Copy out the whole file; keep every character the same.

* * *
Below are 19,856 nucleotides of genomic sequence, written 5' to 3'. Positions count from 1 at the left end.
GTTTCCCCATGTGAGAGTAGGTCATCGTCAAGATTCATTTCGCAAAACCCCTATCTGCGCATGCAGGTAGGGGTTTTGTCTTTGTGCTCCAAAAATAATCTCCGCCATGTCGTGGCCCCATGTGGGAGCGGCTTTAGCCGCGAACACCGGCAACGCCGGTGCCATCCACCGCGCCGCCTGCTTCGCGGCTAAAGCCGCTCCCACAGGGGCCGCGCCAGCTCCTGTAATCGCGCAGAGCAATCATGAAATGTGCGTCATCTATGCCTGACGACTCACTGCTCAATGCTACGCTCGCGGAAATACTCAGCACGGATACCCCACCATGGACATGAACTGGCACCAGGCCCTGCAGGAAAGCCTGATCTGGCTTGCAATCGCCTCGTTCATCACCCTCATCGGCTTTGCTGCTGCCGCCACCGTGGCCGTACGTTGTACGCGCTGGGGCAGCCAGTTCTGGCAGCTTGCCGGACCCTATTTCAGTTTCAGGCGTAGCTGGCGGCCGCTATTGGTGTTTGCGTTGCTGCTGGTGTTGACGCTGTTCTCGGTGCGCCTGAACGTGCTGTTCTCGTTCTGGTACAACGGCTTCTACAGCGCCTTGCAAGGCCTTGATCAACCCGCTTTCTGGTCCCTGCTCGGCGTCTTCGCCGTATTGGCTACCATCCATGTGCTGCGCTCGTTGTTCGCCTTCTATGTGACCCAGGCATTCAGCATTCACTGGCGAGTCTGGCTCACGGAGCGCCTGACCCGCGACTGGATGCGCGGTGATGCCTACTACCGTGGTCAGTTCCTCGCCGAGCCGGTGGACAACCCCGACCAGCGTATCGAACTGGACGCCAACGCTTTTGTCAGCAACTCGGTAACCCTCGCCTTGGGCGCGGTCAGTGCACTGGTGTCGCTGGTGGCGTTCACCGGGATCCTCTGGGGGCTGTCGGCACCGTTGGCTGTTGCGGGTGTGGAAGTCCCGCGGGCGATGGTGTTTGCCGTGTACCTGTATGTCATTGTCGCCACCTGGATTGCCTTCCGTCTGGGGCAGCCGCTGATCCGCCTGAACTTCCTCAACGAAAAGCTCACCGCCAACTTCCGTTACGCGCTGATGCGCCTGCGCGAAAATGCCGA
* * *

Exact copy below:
Below are 19,856 nucleotides of genomic sequence, written 5' to 3'. Positions count from 1 at the left end.
GTTTCCCCATGTGAGAGTAGGTCATCGTCAAGATTCATTTCGCAAAACCCCTATCTGCGCATGCAGGTAGGGGTTTTGTCTTTGTGCTCCAAAAATAATCTCCGCCATGTCGTGGCCCCATGTGGGAGCGGCTTTAGCCGCGAACACCGGCAACGCCGGTGCCATCCACCGCGCCGCCTGCTTCGCGGCTAAAGCCGCTCCCACAGGGGCCGCGCCAGCTCCTGTAATCGCGCAGAGCAATCATGAAATGTGCGTCATCTATGCCTGACGACTCACTGCTCAATGCTACGCTCGCGGAAATACTCAGCACGGATACCCCACCATGGACATGAACTGGCACCAGGCCCTGCAGGAAAGCCTGATCTGGCTTGCAATCGCCTCGTTCATCACCCTCATCGGCTTTGCTGCTGCCGCCACCGTGGCCGTACGTTGTACGCGCTGGGGCAGCCAGTTCTGGCAGCTTGCCGGACCCTATTTCAGTTTCAGGCGTAGCTGGCGGCCGCTATTGGTGTTTGCGTTGCTGCTGGTGTTGACGCTGTTCTCGGTGCGCCTGAACGTGCTGTTCTCGTTCTGGTACAACGGCTTCTACAGCGCCTTGCAAGGCCTTGATCAACCCGCTTTCTGGTCCCTGCTCGGCGTCTTCGCCGTATTGGCTACCATCCATGTGCTGCGCTCGTTGTTCGCCTTCTATGTGACCCAGGCATTCAGCATTCACTGGCGAGTCTGGCTCACGGAGCGCCTGACCCGCGACTGGATGCGCGGTGATGCCTACTACCGTGGTCAGTTCCTCGCCGAGCCGGTGGACAACCCCGACCAGCGTATCGAACTGGACGCCAACGCTTTTGTCAGCAACTCGGTAACCCTCGCCTTGGGCGCGGTCAGTGCACTGGTGTCGCTGGTGGCGTTCACCGGGATCCTCTGGGGGCTGTCGGCACCGTTGGCTGTTGCGGGTGTGGAAGTCCCGCGGGCGATGGTGTTTGCCGTGTACCTGTATGTCATTGTCGCCACCTGGATTGCCTTCCGTCTGGGGCAGCCGCTGATCCGCCTGAACTTCCTCAACGAAAAGCTCACCGCCAACTTCCGTTACGCGCTGATGCGCCTGCGCGAAAATGCCGA